Since the Neolithic Revolution and the sedentism of people in the area of the so-called Fertile Crescent, the ancient Near East has been a source of groundbreaking inventions that shape our lives to this day. In addition to agriculture and animal husbandry, wheel and wagons, cities and states, this also includes writing, which can be used to preserve information over time and space. A multitude of languages appear in written documents of the ancient Near East beginning in the early 3rd millennium BC, languages such as Sumerian, Akkadian with its dialects Babylonian and Assyrian, Egyptian, Hittite, Hurrian, Elamite, Ugaritic, Aramaic, Phoenician-Punic, Old Persian, and many more. The ancient speakers of these different languages were in close contact with one another. During the second half of the first millennium, contact with the Greek and later Roman world intensified, which led to mutual influence between the cultures.
The traditional academic boundaries do not take sufficient account of the complexity of the mutual exchange between these cultures, which in many ways resembles our modern pluralistic world. That is why the Egyptological Institute and the Seminar of Ancient Near Eastern Studies merged to form the Institut für die Kulturen des Alten Orients – Institute for Ancient Near Eastern Studies (IANES), with the goal of strengthening the ties between Egyptology, Assyriology, and Near Eastern Archaeology within research and teaching.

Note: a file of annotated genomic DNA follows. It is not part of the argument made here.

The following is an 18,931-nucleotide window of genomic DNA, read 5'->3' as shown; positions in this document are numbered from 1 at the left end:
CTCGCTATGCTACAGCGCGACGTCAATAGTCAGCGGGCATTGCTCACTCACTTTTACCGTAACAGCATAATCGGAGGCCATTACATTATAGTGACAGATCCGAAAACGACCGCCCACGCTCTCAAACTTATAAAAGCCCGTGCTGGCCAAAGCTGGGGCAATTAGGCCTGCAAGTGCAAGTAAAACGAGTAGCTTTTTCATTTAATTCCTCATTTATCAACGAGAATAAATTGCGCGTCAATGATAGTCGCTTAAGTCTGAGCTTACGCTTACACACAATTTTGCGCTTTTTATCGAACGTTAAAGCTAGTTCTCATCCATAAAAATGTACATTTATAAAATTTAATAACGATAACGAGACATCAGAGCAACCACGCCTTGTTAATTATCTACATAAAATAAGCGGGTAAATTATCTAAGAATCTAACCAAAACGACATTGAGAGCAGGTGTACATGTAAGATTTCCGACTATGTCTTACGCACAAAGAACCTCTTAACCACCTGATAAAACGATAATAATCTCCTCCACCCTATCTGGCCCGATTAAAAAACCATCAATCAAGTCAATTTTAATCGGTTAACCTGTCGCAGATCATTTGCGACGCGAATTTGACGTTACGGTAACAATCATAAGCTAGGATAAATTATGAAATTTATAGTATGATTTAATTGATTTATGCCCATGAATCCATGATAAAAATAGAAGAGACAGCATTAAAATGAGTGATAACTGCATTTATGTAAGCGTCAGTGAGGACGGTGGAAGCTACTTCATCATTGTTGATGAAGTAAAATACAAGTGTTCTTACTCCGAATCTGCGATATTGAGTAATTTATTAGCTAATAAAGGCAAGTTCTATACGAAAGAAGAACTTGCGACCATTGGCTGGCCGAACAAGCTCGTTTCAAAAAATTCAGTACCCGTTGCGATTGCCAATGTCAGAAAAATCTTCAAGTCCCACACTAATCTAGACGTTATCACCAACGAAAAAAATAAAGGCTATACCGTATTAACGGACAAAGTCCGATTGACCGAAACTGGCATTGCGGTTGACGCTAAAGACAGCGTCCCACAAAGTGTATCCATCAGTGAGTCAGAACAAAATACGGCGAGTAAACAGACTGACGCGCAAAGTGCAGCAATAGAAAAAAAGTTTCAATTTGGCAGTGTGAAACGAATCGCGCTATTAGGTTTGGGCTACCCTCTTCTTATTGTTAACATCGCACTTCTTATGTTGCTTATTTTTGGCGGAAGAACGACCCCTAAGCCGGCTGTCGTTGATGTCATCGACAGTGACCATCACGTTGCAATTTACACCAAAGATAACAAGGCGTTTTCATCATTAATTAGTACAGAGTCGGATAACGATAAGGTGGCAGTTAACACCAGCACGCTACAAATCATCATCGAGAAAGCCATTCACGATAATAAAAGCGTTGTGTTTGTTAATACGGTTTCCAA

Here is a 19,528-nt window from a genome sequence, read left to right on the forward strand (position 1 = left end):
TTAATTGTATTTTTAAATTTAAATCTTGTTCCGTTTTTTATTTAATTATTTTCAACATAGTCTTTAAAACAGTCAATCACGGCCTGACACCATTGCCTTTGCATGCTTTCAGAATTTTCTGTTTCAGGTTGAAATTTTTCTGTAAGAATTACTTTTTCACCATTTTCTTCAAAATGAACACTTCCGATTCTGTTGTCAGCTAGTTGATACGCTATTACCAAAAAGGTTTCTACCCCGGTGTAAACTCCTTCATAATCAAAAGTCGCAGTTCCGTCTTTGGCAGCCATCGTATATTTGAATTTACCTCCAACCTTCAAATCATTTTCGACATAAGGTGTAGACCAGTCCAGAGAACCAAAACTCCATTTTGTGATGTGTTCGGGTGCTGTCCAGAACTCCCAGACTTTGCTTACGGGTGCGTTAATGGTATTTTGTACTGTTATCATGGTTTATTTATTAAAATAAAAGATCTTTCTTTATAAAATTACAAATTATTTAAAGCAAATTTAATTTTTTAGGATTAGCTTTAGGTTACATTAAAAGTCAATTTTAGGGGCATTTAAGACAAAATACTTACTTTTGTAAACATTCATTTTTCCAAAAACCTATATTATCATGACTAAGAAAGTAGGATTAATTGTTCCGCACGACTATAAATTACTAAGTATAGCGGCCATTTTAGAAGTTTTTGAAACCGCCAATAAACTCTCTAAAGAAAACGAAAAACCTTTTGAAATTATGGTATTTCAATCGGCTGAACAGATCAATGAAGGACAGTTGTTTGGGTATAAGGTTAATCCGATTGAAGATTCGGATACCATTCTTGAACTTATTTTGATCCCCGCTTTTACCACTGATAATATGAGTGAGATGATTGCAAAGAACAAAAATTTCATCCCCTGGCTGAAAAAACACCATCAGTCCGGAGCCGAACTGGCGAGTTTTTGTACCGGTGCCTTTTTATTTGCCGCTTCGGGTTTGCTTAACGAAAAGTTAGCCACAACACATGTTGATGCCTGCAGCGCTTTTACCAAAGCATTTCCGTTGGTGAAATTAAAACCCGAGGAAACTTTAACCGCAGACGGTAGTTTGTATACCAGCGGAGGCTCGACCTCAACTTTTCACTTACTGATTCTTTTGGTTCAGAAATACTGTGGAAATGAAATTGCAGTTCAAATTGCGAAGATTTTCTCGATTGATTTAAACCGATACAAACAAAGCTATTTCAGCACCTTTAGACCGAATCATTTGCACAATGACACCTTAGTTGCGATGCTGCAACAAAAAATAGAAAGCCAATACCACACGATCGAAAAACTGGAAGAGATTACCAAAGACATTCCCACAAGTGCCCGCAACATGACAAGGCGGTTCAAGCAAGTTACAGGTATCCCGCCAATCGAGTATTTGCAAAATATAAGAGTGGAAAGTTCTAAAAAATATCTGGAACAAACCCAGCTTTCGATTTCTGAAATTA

The spectrum of teaching and research is enriched by cooperations the IANES holds with various departments of the theological faculties. For instance with the Institute of Biblical Archaeology, represented by Prof. Dr. Jens Kamlah, the chair for Religious Studies and Jewish Studies, Prof. Dr. Holger Zellentin and Prof. Dr. Matthias Morgenstern, as well as the chair for Biblische Einleitung und Zeitgeschichte, Prof. Dr. Herbert Niehr.
This combination of subjects allows the IANES to offer the unique opportunity to examine on a large scale a complex cultural area, that was confronted with challenges thousands of years ago that still are relevant today – the coexistence of people of different origins and religions, the integration of minorities and the emergence of parallel societies, the coexistence of competing legal systems and systems of values, and the struggle for cultural independence against the background of strong globalization efforts.